Saudi Oil Minister Ahmed Zaki Yamani told a conference in London yesterday that his country would maintain its oil production at 9.5 million barrels a day during this year's second quarter.
He added however, that Saudi Arabia would continue to produce at this level "only if we are satisfied we are getting a fair return on our investments abroad and help in developing our own alternative sources.'"
Saudi Arabia increased its output from a self-imposed ceiling of 8.5 million barrels a day July 1 in an effort to cool the spot market and promote a return to a unified pricing system by the Organization of Petroleum Exporting Countries.
At about $26 a barrel, Saudi Arabia's oil prices rank as the lowest in OPEC.
Addressing Britain's Institute of Directors, Yamani also warned that the world's oil reserves are being depleted "at an alarming rate" and called for an urgent international engergy program to "move our world away from the edge of an abyss.'"
U.S. government officials welcomed Yamani's statement on Saudi oil production, which has been a subject of concern since other producers have been cutting back their output lately.
"It's certainly beneficial to the West and industrialized countries," a State Department official said.
A spokesman for the Department of Energy said the Saudi decision was "kind of surprising" because there already is a slight surplus of crude on the world market despite the OPEC cutbacks.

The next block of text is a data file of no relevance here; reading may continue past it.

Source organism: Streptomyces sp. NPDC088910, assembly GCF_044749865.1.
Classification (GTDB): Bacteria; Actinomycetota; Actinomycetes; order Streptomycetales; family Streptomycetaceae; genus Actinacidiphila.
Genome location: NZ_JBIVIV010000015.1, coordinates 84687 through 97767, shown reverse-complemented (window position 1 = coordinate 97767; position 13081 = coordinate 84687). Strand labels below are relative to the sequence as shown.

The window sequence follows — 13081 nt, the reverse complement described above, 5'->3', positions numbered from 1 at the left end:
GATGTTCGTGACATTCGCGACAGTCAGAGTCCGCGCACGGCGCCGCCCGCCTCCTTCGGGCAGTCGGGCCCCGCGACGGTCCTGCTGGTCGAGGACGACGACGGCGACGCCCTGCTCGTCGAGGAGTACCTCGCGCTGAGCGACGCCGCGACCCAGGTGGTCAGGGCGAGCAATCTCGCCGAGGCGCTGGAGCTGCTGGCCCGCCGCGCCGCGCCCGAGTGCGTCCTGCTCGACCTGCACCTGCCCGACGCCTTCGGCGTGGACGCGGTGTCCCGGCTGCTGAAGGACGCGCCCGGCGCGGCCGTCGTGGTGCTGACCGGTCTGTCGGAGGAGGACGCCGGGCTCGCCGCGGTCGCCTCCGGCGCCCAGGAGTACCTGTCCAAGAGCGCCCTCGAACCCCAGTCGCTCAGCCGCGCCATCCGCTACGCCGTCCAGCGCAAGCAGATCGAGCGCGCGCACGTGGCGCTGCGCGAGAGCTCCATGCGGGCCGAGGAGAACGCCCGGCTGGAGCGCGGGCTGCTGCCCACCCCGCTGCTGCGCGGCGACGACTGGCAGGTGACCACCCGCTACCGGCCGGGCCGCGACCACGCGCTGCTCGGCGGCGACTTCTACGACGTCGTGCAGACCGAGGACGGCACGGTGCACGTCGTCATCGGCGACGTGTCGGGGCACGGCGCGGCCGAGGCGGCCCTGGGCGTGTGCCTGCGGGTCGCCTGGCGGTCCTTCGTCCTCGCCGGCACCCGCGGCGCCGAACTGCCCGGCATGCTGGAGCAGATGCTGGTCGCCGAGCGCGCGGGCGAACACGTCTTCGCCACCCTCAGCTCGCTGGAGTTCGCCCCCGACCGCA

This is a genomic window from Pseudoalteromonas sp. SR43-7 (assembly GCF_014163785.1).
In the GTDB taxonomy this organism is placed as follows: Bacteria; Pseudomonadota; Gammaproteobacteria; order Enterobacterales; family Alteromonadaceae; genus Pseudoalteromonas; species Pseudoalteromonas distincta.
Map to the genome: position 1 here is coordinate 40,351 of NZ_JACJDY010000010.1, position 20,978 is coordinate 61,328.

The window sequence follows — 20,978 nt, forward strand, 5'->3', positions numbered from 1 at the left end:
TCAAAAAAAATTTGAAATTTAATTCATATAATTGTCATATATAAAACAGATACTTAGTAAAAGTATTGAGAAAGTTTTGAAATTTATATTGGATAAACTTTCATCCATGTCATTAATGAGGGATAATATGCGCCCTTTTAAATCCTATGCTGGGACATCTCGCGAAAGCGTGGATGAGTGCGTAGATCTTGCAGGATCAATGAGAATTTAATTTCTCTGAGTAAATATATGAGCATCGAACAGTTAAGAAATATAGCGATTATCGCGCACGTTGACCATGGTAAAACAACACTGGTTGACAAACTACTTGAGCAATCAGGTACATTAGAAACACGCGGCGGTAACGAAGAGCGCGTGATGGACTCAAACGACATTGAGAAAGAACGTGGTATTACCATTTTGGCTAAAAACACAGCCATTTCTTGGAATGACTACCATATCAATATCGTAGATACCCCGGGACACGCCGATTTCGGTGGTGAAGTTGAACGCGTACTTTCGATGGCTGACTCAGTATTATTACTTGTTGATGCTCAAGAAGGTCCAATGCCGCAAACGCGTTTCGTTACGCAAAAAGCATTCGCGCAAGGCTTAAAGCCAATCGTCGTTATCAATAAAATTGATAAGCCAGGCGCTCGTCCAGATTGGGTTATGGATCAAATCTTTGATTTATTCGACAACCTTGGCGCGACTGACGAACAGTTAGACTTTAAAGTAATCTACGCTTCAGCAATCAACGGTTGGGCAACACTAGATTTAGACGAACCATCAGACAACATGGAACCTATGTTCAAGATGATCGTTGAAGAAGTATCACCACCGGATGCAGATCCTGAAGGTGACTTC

Compared to last year, relatively few spot oil deals are being made now, and prices are running $3 to $5 above the average OPEC price of $29.06 a barrel. Previously, spot prices were running $8 to $10 above contract prices.
As the market stabilizes, the Saudis are more likely to go back to their "preferred production level" of 8.5 million barrels a day, analysts say.
"They will do it for sure," said an Arab oil specialist in Beirut. "The only question is when."
An Arab source who recently visited Saudi Arabia said he was told by Oil Ministry officials in Riyadh that a reduction would be necessary sometime this year.
The Saudis raised their production ceiling by 1 million barrels a day last year in response to a request by President Carter at a time when world supplies were particularly tight, sources said. Since then, the Saudis have reviewed the decision quarterly.
A recent declaration by Yamani that Saudi Arabia would not continue producing at current levels to enable the United States to build up reserves was taken as a sign that Saudi production will be allowed to drop when demand slackens further.
His statement came during a recent visit to the kingdom by U.S. Energy Secretary Charles Duncan for discussions concerning U.S. desires to resume buying oil for its strategic reserves.
The Carter administration has become increasingly eager to increase the reserves -- now standing at 92 million barrels -- since the Iranian and Afghan crises raised fears about possible interruption of supplies from the Persian Gulf. About one-third of U.S. oil imports, and even more of Western Europe's, come from the region.